The Southwestern Historical Quarterly, Volume 30, July 1926 - April, 1927 Page: 35
The following text was automatically extracted from the image on this page using optical character recognition software:
The Mineral Land Question in California, 1848-1866 35
loss for knowledge as to how to act. The plans suggested by the
government's agents in California differed greatly. Colonel Mason
recommended either to grant licenses to work small tracts of land,
of about one hundred yards square, at a rent ranging from one
hundred to one thousand dollars per annum; or to sell the lands
in tracts of twenty or forty acres, at public auction, to the
highest bidder.4 On the other hand, Thomas Butler King, in
his report to the President, strongly opposed the policy of sell-
ing the mineral lands. I-Ie believed that capitalists, by means
of paid secret prospectors, would find out the best lands, over-
bid the poor miners, and thus monopolize the best mineral lands.
The inequality in the distribution of wealth would produce dis-
content among the poor miners, and it would be doubtful whether
any law opposed to the interests of the great masses could be
enforced. Even the employment of troops would be ineffectual,
for the soldiers would desert, and anarchy would result. His
plan was to regard the mineral lands as the common treasure
of the American people, and any American citizen, by paying to
the commissioner of mines an ounce of gold, or sixteen dollars,
should be entitled to receive a license to dig anywhere in Cali-
fornia for one year. The money collected from these gold mines
was to be devoted to educational purposes and to the construction
of roads and bridges in the mineral districts; and to the discharge
of the indemnity to Mexico.'
Shortly after Mason's report was received in Washington, Presi-
dent Polk recommended to Congress either to preserve the mineral
lands of the Pacific coast for the use of the United States govern-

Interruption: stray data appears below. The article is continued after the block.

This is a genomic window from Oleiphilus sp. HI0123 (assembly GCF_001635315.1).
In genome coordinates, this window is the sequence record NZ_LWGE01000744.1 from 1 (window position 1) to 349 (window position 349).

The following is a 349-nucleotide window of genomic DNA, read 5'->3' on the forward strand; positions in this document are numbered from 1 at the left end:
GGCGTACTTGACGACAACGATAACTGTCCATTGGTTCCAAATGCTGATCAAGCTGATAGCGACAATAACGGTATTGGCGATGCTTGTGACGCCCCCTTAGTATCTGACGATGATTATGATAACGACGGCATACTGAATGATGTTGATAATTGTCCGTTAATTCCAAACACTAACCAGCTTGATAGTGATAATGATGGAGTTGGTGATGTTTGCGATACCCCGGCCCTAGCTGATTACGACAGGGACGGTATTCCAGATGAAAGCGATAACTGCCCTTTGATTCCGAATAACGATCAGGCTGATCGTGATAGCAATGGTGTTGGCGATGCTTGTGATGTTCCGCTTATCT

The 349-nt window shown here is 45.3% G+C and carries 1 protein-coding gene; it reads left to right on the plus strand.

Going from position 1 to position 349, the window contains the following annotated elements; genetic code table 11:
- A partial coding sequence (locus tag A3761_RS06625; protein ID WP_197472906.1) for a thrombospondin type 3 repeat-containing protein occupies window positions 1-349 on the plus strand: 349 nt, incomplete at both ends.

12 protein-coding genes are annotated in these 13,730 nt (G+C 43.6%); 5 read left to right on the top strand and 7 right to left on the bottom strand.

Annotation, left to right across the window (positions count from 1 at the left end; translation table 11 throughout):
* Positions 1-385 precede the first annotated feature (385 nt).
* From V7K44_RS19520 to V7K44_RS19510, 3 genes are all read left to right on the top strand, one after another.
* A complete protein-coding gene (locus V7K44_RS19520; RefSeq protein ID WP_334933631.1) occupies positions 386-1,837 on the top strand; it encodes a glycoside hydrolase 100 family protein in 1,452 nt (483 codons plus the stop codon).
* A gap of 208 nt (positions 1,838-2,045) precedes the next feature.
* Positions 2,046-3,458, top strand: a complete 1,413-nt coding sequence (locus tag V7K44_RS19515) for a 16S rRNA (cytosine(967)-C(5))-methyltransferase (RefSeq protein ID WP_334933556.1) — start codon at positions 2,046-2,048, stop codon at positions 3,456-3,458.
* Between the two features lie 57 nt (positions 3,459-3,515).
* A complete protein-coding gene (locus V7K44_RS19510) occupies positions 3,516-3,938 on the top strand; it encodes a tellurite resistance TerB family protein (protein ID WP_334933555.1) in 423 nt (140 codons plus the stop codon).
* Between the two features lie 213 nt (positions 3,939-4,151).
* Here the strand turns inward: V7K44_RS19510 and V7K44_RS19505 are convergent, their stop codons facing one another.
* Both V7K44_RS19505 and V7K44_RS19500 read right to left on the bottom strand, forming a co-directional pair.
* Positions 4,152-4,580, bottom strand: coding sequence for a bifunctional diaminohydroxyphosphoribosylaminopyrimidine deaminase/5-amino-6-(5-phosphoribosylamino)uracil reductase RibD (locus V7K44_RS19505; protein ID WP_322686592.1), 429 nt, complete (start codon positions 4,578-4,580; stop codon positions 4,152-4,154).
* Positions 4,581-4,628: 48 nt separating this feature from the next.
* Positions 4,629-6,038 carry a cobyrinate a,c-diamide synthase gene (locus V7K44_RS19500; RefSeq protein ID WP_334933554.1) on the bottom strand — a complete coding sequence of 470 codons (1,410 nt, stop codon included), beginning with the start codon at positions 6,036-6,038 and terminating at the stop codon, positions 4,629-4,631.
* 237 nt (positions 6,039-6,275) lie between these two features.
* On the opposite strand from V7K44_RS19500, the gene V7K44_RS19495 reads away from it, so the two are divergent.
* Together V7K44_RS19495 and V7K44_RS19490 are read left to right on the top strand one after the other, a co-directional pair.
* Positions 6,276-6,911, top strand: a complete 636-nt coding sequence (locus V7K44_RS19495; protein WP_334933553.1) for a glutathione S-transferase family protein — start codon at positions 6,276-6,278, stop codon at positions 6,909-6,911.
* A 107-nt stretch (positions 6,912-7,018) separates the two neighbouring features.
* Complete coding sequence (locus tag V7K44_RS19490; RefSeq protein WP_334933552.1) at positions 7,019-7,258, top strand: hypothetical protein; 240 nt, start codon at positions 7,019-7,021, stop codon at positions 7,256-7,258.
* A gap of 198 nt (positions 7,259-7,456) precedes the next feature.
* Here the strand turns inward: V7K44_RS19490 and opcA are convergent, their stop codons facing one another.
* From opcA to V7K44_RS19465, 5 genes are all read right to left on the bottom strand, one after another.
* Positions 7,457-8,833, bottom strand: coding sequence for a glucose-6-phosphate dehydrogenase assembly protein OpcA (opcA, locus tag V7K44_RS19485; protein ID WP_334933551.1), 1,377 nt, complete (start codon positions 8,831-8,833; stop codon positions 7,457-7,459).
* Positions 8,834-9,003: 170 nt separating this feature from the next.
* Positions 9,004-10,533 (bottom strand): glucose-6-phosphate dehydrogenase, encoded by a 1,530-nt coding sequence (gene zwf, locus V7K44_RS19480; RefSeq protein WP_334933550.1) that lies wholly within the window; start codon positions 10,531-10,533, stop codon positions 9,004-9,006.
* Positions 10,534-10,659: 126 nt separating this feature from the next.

ment; or to sell them in small quantities, at a fixed minimum
price which should secure a large return of money to the national
treasury, and at the same time "lead to the development of their
wealth by individual proprietors and purchasers."6 In accordance
with these recommendations, the Senate Committee on Public
Lands reported a bill to divide the mineral lands into lots of
about two acres each, to be offered for sale at public auction, at
a price not less than $1.25 an acre. Senator Benton was opposed
to any plan which aimed to secure revenue from the mineral lands,
4H. Ex. Doe., 17, 31 Cong., 1 Sess., 532-533 (573).
"B. Ex. Doe., 59, 31 Cong., 1 Sess., (577).
ORichardson, Messages, IV, 643.
Here’s what’s next.
This issue can be searched. Note: Results may vary based on the legibility of text within the document.
Tools / Downloads
Get a copy of this page or view the extracted text.
Citing and Sharing
Basic information for referencing this web page. We also provide extended guidance on usage rights, references, copying or embedding.
Reference the current page of this Periodical.
Texas State Historical Association. The Southwestern Historical Quarterly, Volume 30, July 1926 - April, 1927, periodical, 1926; Austin, Texas. (texashistory.unt.edu/ark:/67531/metapth117142/m1/43/: accessed July 21, 2017), University of North Texas Libraries, The Portal to Texas History, texashistory.unt.edu; crediting Texas State Historical Association.